Csaba Katai

Csaba Katai I joined the Fluids CDT after studying Chemical Engineering for 4 years at the University of Cambridge. I considered many options after completing my first degree; find a job in Industry or continue with my studies. The most interesting option was the Fluids CDT. Not only has the CDT offered something different to my previous degree (change from Chemical to Aeronautical Engineering) but it has also expanded my view in the field of fluid mechanics.

My MRes project was based in the Department of Mathematics.  The project was titled ‘Efects of streamwise elongated and spanwise periodic surface roughness elements on boundary layers: governing equations and method of solution’.  The motivation behind the project was drag reduction as it has recently been supported more and more by experiments, that certain surface roughness formations are able to delay turbulent transition, and hence, reduce aerodynamic drag. The project included the study of the velocity field over streamwise elongated and spanwise periodic surface roughness elements. The framework of the project was the so called ’triple-deck’ theory. In this the velocities and pressure were sought using asymptotic analysis. This tool provided a good theoretical approximation to the initial conditions of the flow field which are ideal for further numerical calculations.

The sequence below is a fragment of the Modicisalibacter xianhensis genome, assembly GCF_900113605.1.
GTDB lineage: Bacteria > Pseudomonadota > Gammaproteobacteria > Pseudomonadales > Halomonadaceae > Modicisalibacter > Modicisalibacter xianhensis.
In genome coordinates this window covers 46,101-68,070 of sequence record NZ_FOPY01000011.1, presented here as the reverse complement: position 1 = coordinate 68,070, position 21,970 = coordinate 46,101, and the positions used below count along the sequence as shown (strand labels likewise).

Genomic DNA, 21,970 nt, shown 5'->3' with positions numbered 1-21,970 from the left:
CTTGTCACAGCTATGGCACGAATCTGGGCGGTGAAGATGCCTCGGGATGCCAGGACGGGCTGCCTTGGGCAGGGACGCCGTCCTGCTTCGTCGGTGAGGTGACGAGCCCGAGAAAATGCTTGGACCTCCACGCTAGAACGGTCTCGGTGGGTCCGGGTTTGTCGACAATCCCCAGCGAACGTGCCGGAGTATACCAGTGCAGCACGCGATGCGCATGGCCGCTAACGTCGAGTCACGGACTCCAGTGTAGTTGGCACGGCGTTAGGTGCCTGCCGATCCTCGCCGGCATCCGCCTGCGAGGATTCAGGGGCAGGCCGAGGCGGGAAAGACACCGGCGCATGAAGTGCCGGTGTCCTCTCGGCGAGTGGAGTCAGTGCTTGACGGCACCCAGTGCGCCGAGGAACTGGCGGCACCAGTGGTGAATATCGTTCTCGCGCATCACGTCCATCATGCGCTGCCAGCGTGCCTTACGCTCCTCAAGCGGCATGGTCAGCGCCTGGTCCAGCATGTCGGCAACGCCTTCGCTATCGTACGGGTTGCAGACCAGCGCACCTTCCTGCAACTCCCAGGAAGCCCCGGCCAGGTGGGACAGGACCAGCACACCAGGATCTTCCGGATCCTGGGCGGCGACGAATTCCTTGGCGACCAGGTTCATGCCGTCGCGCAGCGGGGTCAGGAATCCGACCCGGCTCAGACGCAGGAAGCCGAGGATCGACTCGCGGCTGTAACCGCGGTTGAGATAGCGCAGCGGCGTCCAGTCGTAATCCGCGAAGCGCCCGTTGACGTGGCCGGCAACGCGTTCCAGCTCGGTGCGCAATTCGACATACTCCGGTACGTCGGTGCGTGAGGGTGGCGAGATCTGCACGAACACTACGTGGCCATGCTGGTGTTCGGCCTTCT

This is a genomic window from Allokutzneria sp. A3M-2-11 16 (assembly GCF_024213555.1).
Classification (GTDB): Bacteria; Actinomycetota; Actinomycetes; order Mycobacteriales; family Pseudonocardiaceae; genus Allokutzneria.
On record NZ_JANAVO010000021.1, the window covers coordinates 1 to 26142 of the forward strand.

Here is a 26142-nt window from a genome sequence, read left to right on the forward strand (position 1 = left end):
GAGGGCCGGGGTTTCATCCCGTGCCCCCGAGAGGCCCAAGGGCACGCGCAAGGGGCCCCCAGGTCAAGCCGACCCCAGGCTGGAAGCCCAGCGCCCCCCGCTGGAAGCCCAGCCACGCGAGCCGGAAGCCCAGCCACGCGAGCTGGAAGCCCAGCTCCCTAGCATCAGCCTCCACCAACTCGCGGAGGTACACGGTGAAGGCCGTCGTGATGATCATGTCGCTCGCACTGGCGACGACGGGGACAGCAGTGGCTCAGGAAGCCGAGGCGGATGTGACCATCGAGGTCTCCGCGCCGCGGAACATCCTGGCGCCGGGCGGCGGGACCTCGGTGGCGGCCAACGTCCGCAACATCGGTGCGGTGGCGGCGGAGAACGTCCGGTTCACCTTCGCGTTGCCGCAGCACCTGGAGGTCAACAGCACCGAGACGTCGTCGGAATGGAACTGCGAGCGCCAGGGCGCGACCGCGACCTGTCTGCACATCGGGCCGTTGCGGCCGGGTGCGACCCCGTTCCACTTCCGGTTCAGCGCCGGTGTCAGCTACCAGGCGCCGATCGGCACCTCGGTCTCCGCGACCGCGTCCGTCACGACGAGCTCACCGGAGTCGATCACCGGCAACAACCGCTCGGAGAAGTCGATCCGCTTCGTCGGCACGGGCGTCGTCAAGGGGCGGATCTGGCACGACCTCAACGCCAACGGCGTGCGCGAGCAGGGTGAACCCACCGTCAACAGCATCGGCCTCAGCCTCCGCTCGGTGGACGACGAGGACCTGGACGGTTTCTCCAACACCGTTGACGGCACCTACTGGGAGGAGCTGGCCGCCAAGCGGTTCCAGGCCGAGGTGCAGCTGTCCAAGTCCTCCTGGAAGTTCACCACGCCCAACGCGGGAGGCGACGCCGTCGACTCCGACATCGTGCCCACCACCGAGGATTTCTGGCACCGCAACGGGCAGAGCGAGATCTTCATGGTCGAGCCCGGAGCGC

My PhD project has so far been involved with continuing the mentioned MRes project and completing the numerical calculations over the whole of the surface pertaining to the roughness elements. It is expected that these numerical calculations will help to explain certain drag reduction effects.

Lee Nissim

Lee Nissim Before joining the CDT here at Imperial, I read Engineering at Cambridge and MIT, specialising in fluids and turbomachinery. After completing an MEng project in the design of compressor blades, I wanted to move away from turbomachinery and back to something more general. I found that the CDT in Fluid Dynamics across Scales was exactly what I was looking for!

In the first year of the CDT I had the chance to focus more on computation and completed an MRes project entitled: “Adjoint Enabled Shape Optimisation of Fluid Bearings”. This brought together lubrication theory, computational methods and optimisation and was so much fun that I chose to remain in the field of tribology for my PhD.